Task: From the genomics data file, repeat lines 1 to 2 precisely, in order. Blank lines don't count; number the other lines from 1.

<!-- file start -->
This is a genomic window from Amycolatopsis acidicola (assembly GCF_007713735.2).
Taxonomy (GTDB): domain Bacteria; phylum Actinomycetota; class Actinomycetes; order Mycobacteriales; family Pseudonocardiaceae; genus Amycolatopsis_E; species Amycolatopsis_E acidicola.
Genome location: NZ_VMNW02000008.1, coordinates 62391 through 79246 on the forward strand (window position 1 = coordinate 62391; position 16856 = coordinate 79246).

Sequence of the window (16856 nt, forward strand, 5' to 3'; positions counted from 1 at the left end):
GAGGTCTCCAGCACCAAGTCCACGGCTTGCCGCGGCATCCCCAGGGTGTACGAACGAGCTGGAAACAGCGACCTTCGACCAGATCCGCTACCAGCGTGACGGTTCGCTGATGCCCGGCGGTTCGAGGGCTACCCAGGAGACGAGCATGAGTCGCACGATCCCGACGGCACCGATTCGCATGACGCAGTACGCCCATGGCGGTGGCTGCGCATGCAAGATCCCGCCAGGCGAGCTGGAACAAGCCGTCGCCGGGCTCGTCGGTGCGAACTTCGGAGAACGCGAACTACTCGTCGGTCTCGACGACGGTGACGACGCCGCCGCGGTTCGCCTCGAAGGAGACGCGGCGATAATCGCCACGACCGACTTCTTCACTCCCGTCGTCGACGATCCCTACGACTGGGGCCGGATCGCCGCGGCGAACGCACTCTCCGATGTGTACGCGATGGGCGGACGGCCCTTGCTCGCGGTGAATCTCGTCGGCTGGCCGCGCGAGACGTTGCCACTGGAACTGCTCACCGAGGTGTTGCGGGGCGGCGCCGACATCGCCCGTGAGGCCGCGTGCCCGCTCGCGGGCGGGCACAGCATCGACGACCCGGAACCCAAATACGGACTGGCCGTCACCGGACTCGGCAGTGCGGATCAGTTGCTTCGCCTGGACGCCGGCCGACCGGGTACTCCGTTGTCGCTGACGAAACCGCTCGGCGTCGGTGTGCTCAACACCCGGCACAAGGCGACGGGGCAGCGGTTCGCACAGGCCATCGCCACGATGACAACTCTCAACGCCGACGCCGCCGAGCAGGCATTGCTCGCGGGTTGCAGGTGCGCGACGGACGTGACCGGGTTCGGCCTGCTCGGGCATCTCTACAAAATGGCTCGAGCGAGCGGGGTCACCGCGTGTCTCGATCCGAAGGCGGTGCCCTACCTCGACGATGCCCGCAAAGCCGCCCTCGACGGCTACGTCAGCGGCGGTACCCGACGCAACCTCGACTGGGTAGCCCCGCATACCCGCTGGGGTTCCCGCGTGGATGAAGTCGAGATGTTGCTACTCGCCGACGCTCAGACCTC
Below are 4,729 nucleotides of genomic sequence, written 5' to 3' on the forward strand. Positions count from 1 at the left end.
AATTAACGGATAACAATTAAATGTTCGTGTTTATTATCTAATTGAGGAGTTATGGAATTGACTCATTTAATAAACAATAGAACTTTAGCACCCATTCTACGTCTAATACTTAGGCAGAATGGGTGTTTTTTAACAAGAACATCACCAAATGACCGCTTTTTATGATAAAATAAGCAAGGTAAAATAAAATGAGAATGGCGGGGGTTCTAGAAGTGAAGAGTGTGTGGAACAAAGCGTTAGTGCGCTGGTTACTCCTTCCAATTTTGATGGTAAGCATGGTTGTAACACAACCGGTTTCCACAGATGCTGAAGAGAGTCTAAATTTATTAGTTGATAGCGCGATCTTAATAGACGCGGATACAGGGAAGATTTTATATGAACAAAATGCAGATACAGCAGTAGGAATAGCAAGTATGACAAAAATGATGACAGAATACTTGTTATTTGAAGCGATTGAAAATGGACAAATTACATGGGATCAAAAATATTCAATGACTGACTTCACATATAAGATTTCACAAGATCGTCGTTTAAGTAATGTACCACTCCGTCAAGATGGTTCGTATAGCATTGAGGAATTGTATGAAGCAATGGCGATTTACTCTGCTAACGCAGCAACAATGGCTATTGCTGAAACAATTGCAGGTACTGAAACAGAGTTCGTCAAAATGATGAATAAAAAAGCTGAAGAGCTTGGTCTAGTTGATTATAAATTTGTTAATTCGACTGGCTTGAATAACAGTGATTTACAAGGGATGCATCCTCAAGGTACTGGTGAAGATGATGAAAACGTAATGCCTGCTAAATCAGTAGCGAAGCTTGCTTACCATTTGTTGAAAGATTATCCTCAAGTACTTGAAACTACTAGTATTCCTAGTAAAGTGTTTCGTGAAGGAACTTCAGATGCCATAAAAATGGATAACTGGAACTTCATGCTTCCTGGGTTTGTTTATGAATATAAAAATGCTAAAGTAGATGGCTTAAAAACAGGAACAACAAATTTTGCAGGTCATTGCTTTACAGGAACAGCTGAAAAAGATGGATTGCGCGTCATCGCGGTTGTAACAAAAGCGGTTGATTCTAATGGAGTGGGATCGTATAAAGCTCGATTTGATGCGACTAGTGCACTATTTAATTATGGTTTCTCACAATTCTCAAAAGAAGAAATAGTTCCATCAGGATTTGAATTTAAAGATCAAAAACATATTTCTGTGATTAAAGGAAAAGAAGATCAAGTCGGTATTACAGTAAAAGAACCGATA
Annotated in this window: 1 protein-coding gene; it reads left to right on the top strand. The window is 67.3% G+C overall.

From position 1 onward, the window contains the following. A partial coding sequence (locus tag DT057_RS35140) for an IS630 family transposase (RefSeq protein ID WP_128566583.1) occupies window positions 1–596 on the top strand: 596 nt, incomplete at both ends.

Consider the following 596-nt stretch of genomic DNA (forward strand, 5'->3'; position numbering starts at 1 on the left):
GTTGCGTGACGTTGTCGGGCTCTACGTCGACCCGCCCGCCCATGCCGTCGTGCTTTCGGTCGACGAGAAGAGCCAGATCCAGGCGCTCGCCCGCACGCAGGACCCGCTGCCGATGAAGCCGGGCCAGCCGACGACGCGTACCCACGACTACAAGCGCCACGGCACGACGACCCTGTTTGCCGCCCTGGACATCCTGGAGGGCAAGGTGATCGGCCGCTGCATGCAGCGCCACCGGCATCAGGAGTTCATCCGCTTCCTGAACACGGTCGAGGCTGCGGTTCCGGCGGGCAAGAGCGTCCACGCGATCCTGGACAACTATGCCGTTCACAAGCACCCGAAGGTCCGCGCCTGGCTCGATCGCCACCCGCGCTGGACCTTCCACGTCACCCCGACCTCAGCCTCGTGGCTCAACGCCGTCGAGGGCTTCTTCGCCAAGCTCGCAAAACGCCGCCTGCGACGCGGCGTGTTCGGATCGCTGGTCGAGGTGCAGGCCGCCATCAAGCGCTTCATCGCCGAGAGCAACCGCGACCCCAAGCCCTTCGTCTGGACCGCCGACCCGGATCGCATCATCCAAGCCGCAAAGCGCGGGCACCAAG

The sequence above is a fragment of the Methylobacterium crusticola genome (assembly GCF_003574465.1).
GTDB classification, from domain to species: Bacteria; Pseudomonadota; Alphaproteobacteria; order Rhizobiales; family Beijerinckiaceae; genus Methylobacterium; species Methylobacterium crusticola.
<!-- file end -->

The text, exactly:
This is a genomic window from Amycolatopsis acidicola (assembly GCF_007713735.2).
Taxonomy (GTDB): domain Bacteria; phylum Actinomycetota; class Actinomycetes; order Mycobacteriales; family Pseudonocardiaceae; genus Amycolatopsis_E; species Amycolatopsis_E acidicola.